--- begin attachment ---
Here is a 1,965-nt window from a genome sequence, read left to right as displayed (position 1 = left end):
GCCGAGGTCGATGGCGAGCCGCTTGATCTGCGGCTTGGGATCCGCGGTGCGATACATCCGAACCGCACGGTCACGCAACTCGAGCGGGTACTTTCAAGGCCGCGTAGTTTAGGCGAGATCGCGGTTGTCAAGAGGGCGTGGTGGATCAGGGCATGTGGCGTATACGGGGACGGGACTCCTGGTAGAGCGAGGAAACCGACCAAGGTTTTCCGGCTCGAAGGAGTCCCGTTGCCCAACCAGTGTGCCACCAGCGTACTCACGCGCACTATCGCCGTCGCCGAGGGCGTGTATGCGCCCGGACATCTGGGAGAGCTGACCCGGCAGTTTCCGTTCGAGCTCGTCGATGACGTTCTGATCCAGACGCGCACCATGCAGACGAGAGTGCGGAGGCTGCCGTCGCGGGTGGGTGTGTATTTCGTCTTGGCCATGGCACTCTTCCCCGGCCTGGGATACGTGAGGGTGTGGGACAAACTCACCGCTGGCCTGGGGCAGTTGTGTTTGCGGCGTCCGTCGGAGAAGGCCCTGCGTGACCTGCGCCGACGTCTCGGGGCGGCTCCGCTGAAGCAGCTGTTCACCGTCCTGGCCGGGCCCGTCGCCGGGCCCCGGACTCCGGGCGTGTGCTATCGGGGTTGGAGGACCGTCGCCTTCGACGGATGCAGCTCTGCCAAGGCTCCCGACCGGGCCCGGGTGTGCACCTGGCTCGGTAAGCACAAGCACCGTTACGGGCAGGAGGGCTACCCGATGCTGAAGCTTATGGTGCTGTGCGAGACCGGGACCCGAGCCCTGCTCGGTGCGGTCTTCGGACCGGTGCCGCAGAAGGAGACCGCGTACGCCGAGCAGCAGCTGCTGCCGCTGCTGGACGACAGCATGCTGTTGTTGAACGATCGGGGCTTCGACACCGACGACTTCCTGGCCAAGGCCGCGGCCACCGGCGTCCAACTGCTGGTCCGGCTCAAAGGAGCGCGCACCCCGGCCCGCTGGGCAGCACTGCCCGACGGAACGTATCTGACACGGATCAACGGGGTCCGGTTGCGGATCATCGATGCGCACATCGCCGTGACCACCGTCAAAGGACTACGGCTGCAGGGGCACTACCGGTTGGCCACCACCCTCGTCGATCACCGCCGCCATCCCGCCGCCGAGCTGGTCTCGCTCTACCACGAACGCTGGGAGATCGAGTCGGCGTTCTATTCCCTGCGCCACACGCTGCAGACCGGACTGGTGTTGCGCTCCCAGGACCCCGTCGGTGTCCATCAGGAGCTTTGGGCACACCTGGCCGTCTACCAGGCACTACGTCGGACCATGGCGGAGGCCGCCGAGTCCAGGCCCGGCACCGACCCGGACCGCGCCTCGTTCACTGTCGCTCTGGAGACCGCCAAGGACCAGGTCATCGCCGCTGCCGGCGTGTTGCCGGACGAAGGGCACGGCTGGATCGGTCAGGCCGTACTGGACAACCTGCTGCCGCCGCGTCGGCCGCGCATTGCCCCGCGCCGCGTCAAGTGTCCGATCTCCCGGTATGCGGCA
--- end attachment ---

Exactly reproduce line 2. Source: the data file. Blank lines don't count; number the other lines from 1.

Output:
GCCGAGGTCGATGGCGAGCCGCTTGATCTGCGGCTTGGGATCCGCGGTGCGATACATCCGAACCGCACGGTCACGCAACTCGAGCGGGTACTTTCAAGGCCGCGTAGTTTAGGCGAGATCGCGGTTGTCAAGAGGGCGTGGTGGATCAGGGCATGTGGCGTATACGGGGACGGGACTCCTGGTAGAGCGAGGAAACCGACCAAGGTTTTCCGGCTCGAAGGAGTCCCGTTGCCCAACCAGTGTGCCACCAGCGTACTCACGCGCACTATCGCCGTCGCCGAGGGCGTGTATGCGCCCGGACATCTGGGAGAGCTGACCCGGCAGTTTCCGTTCGAGCTCGTCGATGACGTTCTGATCCAGACGCGCACCATGCAGACGAGAGTGCGGAGGCTGCCGTCGCGGGTGGGTGTGTATTTCGTCTTGGCCATGGCACTCTTCCCCGGCCTGGGATACGTGAGGGTGTGGGACAAACTCACCGCTGGCCTGGGGCAGTTGTGTTTGCGGCGTCCGTCGGAGAAGGCCCTGCGTGACCTGCGCCGACGTCTCGGGGCGGCTCCGCTGAAGCAGCTGTTCACCGTCCTGGCCGGGCCCGTCGCCGGGCCCCGGACTCCGGGCGTGTGCTATCGGGGTTGGAGGACCGTCGCCTTCGACGGATGCAGCTCTGCCAAGGCTCCCGACCGGGCCCGGGTGTGCACCTGGCTCGGTAAGCACAAGCACCGTTACGGGCAGGAGGGCTACCCGATGCTGAAGCTTATGGTGCTGTGCGAGACCGGGACCCGAGCCCTGCTCGGTGCGGTCTTCGGACCGGTGCCGCAGAAGGAGACCGCGTACGCCGAGCAGCAGCTGCTGCCGCTGCTGGACGACAGCATGCTGTTGTTGAACGATCGGGGCTTCGACACCGACGACTTCCTGGCCAAGGCCGCGGCCACCGGCGTCCAACTGCTGGTCCGGCTCAAAGGAGCGCGCACCCCGGCCCGCTGGGCAGCACTGCCCGACGGAACGTATCTGACACGGATCAACGGGGTCCGGTTGCGGATCATCGATGCGCACATCGCCGTGACCACCGTCAAAGGACTACGGCTGCAGGGGCACTACCGGTTGGCCACCACCCTCGTCGATCACCGCCGCCATCCCGCCGCCGAGCTGGTCTCGCTCTACCACGAACGCTGGGAGATCGAGTCGGCGTTCTATTCCCTGCGCCACACGCTGCAGACCGGACTGGTGTTGCGCTCCCAGGACCCCGTCGGTGTCCATCAGGAGCTTTGGGCACACCTGGCCGTCTACCAGGCACTACGTCGGACCATGGCGGAGGCCGCCGAGTCCAGGCCCGGCACCGACCCGGACCGCGCCTCGTTCACTGTCGCTCTGGAGACCGCCAAGGACCAGGTCATCGCCGCTGCCGGCGTGTTGCCGGACGAAGGGCACGGCTGGATCGGTCAGGCCGTACTGGACAACCTGCTGCCGCCGCGTCGGCCGCGCATTGCCCCGCGCCGCGTCAAGTGTCCGATCTCCCGGTATGCGGCA